The Ultimate Guide to the WordPress Theme Customizer
Even if you’ve only just heard of WordPress, you probably know it is built around the tenet of inclusivity: the internet is for everyone, and everybody should be able to make a website whether or not they have any coding knowledge at all. With WordPress, it is true.
To help non-coders find their way around creating a website, WordPress uses ready-made layouts called themes. The design and production of premium themes is an industry we are proudly a part of, but there is also no shortage of free themes to choose from. A theme, though, is just the scaffolding. A single theme can be used for thousands of websites and yet each website made with it can be completely unique.That‘s what the WordPress theme customizer is for.
The WordPress theme customizer is a set of tools which anyone can use to make tweaks and corrections to the look and feel of a WordPress website with ease.
This is what we’ll be talking about:
The WordPress theme customizer is a default feature of WordPress. If you‘ve completed a WordPress installation, you have installed the customizer, too. And while you can use it to customize absolutely any theme, some of them add new features and options, including whole new panels, to the customizer: your results may vary, but each theme’s customizer will likely have all the basic options. You can reach the WordPress theme customizer by navigating to Appearance/Customize from your WordPress dashboard.
The customizer‘s main functions have a lot to do with how your website appears to your visitors: colours and images, widgets, menus, and icons: all of these can be accessed and manipulated using the WordPress customizer. What‘s more, this is where you can add CSS, or cascading style sheets, to your website. These are pieces of code which are mainly to do with your website‘s appearance, but have other functions as well.
In this ultimate guide, we will go over all of these options using the latest WordPress‘s default theme: Twenty Twenty-One. Once you have navigated to the customizer using your WordPress dashboard, you will see that it has a number of sections in the left-hand side menu. You can also see the preview of your website to the right of it. This is where you can review the changes you make in real time.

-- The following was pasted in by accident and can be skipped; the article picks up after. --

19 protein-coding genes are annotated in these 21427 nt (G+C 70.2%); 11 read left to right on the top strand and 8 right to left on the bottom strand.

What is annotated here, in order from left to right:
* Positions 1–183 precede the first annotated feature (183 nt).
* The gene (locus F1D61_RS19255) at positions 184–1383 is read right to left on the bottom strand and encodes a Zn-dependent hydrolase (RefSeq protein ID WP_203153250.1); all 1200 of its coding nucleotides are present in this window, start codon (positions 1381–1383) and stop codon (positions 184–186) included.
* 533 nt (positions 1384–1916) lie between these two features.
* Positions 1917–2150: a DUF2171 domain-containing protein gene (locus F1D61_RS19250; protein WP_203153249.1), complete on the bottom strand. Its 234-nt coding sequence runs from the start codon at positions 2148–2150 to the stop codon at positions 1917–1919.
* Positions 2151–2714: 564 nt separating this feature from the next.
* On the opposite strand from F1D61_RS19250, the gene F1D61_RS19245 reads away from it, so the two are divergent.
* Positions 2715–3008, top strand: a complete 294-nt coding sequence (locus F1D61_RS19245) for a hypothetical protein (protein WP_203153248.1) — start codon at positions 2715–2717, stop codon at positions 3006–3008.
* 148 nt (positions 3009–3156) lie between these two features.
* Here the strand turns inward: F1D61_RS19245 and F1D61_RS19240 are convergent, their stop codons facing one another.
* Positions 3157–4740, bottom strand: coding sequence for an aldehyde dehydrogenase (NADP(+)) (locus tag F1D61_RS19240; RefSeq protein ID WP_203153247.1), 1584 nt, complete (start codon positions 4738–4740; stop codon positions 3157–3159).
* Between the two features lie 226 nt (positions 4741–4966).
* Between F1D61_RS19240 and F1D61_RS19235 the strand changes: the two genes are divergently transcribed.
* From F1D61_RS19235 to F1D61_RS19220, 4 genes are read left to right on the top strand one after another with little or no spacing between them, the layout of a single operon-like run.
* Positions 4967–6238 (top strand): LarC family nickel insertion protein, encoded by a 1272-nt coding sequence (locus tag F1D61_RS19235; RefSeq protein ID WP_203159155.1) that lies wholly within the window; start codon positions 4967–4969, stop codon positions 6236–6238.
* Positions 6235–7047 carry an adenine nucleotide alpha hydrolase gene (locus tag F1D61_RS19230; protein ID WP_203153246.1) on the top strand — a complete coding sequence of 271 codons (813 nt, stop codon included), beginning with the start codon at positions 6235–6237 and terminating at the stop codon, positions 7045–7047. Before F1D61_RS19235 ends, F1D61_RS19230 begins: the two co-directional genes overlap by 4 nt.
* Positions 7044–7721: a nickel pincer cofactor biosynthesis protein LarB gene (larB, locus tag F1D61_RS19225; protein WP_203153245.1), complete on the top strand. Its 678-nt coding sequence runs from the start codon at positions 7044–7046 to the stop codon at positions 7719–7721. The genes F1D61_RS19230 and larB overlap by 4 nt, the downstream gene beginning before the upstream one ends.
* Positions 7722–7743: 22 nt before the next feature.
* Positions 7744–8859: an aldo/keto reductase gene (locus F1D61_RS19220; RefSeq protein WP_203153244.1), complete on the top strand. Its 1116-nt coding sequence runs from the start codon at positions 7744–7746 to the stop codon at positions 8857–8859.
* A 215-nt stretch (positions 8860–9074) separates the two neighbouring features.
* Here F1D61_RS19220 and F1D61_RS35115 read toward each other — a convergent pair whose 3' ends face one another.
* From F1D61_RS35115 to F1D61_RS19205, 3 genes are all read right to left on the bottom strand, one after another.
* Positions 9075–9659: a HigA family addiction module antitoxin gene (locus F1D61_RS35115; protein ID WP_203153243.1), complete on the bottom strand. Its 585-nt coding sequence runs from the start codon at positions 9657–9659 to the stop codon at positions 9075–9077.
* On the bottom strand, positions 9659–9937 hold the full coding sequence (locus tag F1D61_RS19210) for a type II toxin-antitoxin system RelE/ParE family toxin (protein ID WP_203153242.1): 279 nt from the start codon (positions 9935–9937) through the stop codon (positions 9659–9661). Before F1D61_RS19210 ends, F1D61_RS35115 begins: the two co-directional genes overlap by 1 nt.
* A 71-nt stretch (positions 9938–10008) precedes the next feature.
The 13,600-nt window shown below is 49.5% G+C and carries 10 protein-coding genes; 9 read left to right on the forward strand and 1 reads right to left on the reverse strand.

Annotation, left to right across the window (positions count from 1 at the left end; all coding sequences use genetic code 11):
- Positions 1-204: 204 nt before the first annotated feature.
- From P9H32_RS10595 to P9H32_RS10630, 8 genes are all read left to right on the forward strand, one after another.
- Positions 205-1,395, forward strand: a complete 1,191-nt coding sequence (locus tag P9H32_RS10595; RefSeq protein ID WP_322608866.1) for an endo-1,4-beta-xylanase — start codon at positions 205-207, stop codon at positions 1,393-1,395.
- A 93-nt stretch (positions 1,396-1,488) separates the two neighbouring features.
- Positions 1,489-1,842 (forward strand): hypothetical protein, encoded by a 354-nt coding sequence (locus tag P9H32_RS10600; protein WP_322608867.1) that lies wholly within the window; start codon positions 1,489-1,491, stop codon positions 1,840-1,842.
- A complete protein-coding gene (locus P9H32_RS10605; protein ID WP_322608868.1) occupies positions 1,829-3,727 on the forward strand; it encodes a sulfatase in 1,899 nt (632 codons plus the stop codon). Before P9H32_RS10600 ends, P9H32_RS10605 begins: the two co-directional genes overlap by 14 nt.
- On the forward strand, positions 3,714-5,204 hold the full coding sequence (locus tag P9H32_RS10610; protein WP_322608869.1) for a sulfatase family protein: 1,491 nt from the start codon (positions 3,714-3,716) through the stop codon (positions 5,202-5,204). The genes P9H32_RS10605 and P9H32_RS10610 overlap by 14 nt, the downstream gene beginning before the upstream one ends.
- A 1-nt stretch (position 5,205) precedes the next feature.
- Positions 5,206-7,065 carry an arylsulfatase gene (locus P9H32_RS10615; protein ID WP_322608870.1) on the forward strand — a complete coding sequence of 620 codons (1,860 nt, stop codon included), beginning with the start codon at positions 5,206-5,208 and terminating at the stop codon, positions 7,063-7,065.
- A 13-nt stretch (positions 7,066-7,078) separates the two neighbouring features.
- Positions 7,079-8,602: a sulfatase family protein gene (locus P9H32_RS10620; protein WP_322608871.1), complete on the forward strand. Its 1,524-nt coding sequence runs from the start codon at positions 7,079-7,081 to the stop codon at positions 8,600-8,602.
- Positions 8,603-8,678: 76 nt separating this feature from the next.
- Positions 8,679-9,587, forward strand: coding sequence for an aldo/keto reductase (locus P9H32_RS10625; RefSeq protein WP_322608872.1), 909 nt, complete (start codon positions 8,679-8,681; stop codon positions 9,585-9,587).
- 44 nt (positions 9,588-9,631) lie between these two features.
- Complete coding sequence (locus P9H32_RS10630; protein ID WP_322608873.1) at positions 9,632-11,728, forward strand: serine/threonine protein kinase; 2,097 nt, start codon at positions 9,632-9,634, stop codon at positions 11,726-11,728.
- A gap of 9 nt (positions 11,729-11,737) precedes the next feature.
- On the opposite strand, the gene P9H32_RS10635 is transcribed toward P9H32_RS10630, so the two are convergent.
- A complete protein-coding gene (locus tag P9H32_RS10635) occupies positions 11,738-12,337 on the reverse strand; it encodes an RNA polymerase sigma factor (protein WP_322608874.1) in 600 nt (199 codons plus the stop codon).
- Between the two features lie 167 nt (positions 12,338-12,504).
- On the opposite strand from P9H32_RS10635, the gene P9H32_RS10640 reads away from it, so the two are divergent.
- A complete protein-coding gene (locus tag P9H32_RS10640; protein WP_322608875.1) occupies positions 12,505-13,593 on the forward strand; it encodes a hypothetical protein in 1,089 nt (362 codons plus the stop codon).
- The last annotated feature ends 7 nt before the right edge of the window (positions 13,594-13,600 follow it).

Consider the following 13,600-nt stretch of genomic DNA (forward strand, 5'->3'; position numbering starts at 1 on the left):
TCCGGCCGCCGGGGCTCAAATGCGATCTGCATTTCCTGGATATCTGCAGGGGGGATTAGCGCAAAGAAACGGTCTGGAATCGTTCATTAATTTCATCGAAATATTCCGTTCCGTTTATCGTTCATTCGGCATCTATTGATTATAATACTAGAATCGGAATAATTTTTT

You can choose which element or function of your theme you wish to customize by clicking on it in the left-hand side menu. If an element has an edit (pencil) icon next to it, you can click on it to edit that element instead of finding it through the menu.
At the top of the menu, you will find the Publish button. If you have made any changes to your website using the customizer, they will not be immediately visible to your visitors unless you Publish them. If there are some changes which need saving, the button will be blue and read Publish. If all your changes have been published, the button will be grey and read Published.
Further down, you will see the title of the website you are customizing – in our case, Bridge – and the active theme, which you can see is Twenty Twenty-One. This is also where you can install a WordPress theme in case you want something other than the free – though fully functional – default theme.
There are a lot of options, and many of them are very well annotated, which means that even a new user will find their way with relative ease. Still, for the sake of convenience, we will take you through the menu options one by one.
Clicking on the Site Identity section will reveal some basic options to do with what some immediate impressions you can make with your website.
The two text fields are for the Site Title and the Tagline. You can call your site however you like, and you can also use whichever tagline you like. You can leave both fields blank, or you can uncheck the Display Site Title & Tagline box if you don‘t want to use these. WordPress‘s default for the Tagline is Just another WordPress site, and we didn‘t change that for this demonstration.